ossamenta: Picture of an owl from a Medieval manuscript (Medieval owl)
Do you fancy chickens and want to do a ph.d.? There are now _two_ funded ph.d.s at Bournemouth University as part of the Chicken Coop project:

- Analysis of material culture associated with the keeping and exploitation of chickens in Europe.

- Analysis of the effects of chickens on the environment in Europe and the effects of the environment on the chicken both when they first arrived and subsequently after they became established in different regions.

And for those of you who prefer to eat or pet chickens rather than research them, Jim Morris has just published a conference report from the Animal Paleopathology Working Group's conference in Stockholm a few months back. I really wanted to go, but the budget was a bit too tight for that. But with a good summary of the talks you get the good bits, and can see if there are any people whose research you need to keep an eye out for.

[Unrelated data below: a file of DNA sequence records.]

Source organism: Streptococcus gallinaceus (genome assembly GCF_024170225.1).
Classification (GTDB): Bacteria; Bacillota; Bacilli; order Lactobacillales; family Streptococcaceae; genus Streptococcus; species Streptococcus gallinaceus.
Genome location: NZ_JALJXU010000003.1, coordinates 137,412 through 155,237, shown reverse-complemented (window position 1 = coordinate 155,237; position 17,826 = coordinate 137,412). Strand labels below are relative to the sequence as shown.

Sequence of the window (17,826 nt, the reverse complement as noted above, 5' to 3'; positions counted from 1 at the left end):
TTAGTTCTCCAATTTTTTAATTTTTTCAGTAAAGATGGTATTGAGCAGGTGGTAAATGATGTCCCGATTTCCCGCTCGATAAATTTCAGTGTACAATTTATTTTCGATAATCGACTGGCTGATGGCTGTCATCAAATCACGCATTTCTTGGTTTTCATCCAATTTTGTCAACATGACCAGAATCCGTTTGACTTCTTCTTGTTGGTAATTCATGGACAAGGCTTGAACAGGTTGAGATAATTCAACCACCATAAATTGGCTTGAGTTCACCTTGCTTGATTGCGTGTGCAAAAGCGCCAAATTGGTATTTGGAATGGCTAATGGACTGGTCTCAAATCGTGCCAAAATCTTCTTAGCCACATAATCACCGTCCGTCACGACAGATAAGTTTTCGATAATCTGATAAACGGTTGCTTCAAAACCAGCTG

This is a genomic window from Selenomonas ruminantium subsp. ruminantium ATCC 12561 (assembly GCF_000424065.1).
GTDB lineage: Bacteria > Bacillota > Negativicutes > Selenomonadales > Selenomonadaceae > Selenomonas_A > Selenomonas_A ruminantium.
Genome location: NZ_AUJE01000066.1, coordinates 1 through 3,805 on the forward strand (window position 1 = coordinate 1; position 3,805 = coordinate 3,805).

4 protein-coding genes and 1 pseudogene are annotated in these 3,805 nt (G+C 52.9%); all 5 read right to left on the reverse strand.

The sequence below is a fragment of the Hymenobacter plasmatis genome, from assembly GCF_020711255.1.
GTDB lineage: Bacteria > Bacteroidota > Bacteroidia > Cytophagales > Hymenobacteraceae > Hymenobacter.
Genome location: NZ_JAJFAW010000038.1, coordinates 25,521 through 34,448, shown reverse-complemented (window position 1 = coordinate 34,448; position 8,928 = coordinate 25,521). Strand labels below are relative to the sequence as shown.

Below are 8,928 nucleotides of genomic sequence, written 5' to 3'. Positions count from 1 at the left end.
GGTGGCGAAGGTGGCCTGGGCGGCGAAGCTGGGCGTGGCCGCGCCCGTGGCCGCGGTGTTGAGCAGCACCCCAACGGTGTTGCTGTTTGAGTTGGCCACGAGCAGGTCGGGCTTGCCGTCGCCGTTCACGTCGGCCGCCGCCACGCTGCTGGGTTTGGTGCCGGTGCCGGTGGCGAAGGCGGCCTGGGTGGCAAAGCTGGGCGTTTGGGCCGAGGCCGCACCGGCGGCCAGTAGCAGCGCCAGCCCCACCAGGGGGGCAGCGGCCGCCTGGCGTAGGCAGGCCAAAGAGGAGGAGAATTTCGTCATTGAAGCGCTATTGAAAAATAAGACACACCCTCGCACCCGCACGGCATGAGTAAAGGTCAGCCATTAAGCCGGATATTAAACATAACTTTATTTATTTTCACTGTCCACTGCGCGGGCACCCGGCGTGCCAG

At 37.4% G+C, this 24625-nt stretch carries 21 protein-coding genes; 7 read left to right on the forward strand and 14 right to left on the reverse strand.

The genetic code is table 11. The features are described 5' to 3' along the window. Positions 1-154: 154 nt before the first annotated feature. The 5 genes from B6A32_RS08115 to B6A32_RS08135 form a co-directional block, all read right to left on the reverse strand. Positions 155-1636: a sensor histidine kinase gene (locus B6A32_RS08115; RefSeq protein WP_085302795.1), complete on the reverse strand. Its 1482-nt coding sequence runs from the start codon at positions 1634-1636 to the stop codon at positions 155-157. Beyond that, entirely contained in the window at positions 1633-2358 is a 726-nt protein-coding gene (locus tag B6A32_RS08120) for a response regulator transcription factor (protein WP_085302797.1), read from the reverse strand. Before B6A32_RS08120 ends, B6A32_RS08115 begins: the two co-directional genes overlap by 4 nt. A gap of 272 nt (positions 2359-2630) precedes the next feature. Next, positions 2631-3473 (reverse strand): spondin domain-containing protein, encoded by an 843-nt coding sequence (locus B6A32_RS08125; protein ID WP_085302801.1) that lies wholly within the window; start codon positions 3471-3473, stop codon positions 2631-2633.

ossamenta: Weasel skull (Default)
Pathology is probably one of the more trickier parts of osteology. It's relatively easy to see that something is wrong on a bone, but to actually pinpoint it to a type of disease... Occasionally, you are lucky, but that's usually more to do with very particular pathologies from a particular type of disease. Often, the bony changes could have come from several kinds of diseases*. Sometimes it's not even a disease, just age related wear and tear. Of course it doesn't help that as opposed to human osteologists we usually only deal with single fragmented bones and not an entire body. Therefore I was very glad that I could go to the Professional Zooarchaeology Group's pathology themed meeting last month, to discuss these things with likeminded people.

*: Check veterinary medicine, I hear you say? Well, these days animals are often either treated or are put down before the disease progresses to stages where it affects the skeleton and not just the soft tissue. Consequently, veterinary medicine books are almost exclusively focussed on identification of disease from changes in soft tissue.